FFP or SFP Please vote

Discussion in 'Long Range Scopes and Other Optics' started by JDJHNTR, Nov 13, 2012.

  1. JDJHNTR

    JDJHNTR Well-Known Member

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    Buying a new LRH scope and can't decide. I know it is subjective but which do prefer. I wil be dialing for elevation but probably not for windage. I really could use some experiences input here guys as I am looking to buy a scope now. Thank you for your help.
     
  2. emn83

    emn83 Well-Known Member

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    I prefer SFP. No real good reason, just what I've always used. I guess one thing is, that with SFP, if the crosshair takes up too much of the target at lower power, I can crank up the power to get around that.

    Also, I learn the subtensions at different magnification levels, so it's not hard to figure out holds for wind.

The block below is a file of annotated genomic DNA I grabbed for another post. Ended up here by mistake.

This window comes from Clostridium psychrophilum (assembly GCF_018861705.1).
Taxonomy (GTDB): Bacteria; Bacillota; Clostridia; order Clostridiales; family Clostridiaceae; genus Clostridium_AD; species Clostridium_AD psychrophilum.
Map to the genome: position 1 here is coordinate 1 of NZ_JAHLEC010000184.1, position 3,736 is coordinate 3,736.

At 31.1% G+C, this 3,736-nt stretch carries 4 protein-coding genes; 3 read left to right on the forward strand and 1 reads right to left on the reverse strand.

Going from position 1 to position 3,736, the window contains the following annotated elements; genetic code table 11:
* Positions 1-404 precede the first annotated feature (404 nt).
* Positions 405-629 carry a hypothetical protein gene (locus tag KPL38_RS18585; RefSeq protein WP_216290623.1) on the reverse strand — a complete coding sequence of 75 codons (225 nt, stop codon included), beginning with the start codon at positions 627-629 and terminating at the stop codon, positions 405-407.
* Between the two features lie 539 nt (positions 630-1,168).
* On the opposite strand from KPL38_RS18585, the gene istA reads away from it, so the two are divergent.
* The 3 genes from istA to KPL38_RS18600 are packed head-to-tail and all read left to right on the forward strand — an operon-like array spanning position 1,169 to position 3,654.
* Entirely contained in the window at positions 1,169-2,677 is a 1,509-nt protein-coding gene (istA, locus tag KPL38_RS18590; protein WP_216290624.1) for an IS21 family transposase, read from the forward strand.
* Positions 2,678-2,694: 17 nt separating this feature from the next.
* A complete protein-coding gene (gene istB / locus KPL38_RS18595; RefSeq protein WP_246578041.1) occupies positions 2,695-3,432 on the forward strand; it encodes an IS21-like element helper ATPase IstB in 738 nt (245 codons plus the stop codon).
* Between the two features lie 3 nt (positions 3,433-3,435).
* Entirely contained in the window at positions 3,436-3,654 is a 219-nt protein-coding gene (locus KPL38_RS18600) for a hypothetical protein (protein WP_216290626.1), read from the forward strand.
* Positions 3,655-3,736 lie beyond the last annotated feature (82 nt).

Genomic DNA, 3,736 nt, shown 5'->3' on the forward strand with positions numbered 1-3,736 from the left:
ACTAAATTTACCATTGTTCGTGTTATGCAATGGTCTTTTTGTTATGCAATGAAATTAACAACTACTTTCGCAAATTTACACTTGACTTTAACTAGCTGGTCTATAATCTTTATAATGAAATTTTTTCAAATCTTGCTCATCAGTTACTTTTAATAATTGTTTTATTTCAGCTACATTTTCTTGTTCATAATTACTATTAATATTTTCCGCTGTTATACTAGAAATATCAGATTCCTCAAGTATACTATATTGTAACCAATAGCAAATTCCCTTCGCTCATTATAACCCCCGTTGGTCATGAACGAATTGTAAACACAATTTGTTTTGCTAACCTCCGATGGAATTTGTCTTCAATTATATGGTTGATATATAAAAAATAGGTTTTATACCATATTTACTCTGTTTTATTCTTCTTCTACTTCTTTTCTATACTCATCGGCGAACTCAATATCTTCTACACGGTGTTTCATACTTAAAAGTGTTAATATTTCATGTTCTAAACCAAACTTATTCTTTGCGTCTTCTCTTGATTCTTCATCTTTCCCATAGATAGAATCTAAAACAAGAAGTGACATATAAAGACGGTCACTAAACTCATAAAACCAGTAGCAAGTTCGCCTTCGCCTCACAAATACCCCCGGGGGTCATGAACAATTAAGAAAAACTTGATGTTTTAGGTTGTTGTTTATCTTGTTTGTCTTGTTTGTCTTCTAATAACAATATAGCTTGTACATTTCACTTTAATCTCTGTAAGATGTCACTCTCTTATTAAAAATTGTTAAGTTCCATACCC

3. Broz

    Broz Well-Known Member

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    SFP only for me. I prefer the crosshairs staying consistently small as I increase the power. This gives me the smallest aiming point with the largest target for a precise hold at longer distances. I dial both elevation and windage. The only time I would use a reticle for a hold over would be for a follow up shot and by seeing the miss I would know exactly where to hold for the follow up. I have tried both and I am now firmly satisfied with SFP.

    Jeff
     
  4. royinidaho

    royinidaho Writers Guild

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    For me the FFP!!!

    Some times I don't click. :)
     
  5. Scot E

    Scot E Well-Known Member

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    It is very subjective and the reality is that 90% of guys haven't used both so they really don't have much experience to compare them properly. I use both but for big game I like FFP scopes.

    The more you use a reticle for any reason, drop, drift, range, calling shots, etc., the more you will like FFP scopes. FFP also eliminates the potential for error as the reticle subtends the same across the entire magnification range. If you don't use the reticle the advantages lessen.